Tribute to Bayo Oguntuase
By KEHINDE ADEREMI
TODAY, May 25, the late Pa Solomon Adebayo Oguntuase would have turned 79. But since he breathed his last on Friday, April 28, at the Lagos University Teaching Hospital, [LUTH], Idi-Araba, Lagos, I have found it very difficult to put up this piece. His ‘’sudden’’ death took a huge toll on me. And I couldn’t imagine writing a posthumous tribute for Baba that was my hero and godfather. But I decided to do otherwise for two reasons.
First, I owed Baba a huge debt of tributes, accolades and gratitudes because he had been the reason for my career as a journalist. And, second, for many of his numerous readers who didn’t have the rare opportunity to meet with him before his demise. For these reasons, I have to move out of my ‘’mourning zone,’’ to tell the world about Baba, the late Bayo Oguntuase. Up till the present moment, I am still trying to strike a balance between the reality of his death and the thoughts of missing him for the rest of my life.
Baba’s death was a rude shock to me. It isn’t because he was too young to die, but because it came at a time that was least expected. At 78, Baba enjoyed a rare gift of good health. He enjoyed life to the fullest and was always vibrant and full of life, that even those of us that were very close to him always envied his good health and sound mind. Death is often unexpected, yet there are times you ask questions why it took somebody very dear to you. I was at an event in Ikeja, Lagos, when his eldest son, Ayodeji, called to intimate me about Baba’s critical condition at LUTH. He said Baba was placed on admission, shortly after he suffered a fatal fall, at his Odogunyan, Ikorodu, home. The domestic accident eventually claimed his life.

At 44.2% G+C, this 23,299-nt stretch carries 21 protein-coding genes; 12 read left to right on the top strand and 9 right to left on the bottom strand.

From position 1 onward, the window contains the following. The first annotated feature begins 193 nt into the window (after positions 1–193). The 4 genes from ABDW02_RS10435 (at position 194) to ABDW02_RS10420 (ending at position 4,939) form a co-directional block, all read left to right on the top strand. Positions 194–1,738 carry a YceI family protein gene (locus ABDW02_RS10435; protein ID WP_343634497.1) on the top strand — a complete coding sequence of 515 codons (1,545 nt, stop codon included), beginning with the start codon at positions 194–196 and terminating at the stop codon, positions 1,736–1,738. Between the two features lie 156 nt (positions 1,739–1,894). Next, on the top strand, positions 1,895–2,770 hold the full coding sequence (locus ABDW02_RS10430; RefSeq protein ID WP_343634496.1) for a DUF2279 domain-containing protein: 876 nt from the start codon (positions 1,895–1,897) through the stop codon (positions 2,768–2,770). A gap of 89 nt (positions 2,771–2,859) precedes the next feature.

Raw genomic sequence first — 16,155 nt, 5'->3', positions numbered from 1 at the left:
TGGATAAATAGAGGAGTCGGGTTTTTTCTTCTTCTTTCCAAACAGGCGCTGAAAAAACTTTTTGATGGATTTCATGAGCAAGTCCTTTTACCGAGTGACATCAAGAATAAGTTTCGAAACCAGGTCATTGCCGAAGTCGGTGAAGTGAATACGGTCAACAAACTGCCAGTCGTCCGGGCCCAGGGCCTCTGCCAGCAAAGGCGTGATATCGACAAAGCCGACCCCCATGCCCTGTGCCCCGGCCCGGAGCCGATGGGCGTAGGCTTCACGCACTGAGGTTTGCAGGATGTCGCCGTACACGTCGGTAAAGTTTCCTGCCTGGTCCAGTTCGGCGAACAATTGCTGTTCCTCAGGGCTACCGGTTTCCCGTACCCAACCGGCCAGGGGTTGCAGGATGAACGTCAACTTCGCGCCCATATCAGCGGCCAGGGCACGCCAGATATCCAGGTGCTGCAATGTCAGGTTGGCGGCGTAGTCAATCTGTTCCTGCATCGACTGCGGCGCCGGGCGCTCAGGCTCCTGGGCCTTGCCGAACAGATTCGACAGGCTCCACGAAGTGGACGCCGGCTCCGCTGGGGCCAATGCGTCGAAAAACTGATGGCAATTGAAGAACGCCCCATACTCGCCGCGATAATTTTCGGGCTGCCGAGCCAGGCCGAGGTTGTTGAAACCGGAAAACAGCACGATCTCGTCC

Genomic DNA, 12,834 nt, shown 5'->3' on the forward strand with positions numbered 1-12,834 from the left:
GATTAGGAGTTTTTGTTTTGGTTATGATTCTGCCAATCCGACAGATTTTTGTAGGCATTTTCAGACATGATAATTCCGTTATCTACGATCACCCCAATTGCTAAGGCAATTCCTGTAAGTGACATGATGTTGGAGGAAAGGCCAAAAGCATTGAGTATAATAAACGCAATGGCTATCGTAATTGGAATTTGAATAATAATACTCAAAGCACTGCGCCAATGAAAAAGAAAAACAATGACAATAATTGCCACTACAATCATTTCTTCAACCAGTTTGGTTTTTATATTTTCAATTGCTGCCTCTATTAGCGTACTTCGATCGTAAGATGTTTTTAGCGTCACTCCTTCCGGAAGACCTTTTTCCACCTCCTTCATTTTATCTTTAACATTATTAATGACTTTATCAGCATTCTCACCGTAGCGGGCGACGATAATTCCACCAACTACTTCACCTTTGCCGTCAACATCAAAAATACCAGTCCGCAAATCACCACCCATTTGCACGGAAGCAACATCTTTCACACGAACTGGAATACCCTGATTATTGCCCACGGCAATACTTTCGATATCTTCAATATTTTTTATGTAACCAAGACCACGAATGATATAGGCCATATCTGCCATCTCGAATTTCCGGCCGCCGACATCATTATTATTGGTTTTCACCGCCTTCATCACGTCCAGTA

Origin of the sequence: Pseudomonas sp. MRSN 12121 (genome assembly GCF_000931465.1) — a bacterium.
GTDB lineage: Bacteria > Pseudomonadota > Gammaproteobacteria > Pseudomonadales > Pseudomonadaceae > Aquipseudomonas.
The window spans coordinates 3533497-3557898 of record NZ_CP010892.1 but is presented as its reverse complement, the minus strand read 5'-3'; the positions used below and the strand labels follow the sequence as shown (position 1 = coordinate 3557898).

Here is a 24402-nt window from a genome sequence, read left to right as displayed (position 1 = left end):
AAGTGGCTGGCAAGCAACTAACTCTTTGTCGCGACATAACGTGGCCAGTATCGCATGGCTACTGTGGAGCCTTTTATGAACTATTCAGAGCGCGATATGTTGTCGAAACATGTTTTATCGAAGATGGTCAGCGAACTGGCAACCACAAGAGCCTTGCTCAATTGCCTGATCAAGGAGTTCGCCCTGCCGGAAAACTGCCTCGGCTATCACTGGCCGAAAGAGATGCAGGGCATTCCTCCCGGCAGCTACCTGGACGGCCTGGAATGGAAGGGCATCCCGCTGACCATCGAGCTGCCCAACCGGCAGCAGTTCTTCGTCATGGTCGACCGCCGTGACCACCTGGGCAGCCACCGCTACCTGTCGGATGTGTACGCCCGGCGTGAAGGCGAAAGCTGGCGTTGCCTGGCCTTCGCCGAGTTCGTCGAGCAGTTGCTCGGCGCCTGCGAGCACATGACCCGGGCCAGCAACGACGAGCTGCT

On hearing the news, thoughts of my last visit to him just two days before the accident, including my discussion with him that very day, rushed through my mind. I couldn’t figure it out, so I quickly left the venue and made straight to Ward A2, at LUTH, where he was kept alive by an oxygen tank.
I got to LUTH a few moments after and I saw him. I had thought he would make it, because I knew Baba to be an optimist. But the following day, which was on a Friday, about 1.30 pm, Yetunde, Baba’s eldest daughter, called to tell me that my hero had passed on.
Memories of my relationship with Baba, and the role he played in my life will continue to linger on, and I doubt if I can forget him all my life. I lost my father 29 years ago, at a very young age, but God used Baba and a few other people to change the story of my life. He gave me everything I could think of, including his time, love, money, compassion and his most treasured valuables- books, freely without looking back. And everybody knows that I cherish him so much.
There are many things to appreciate about Baba’s life. And one of his greatest qualities was that he was a kind giver. He was a passionate giver and generous to everybody that crossed his path. There was nothing he couldn’t give, even his most treasured books, he gave them out with ease. Besides, whoever came visiting him would not go without getting a book or two. Even my little daughter, Ibukunoluwa, often remembered Baba as a giver of books.
Nothing in life captured Baba’s fancy except books. Whenever he buys a new book, Baba would celebrate it. His love for books was phenomenal and his rich library was a true testimony of his passion and love for books. Baba, in his life, was very accommodating. I think that really helped him in his old age.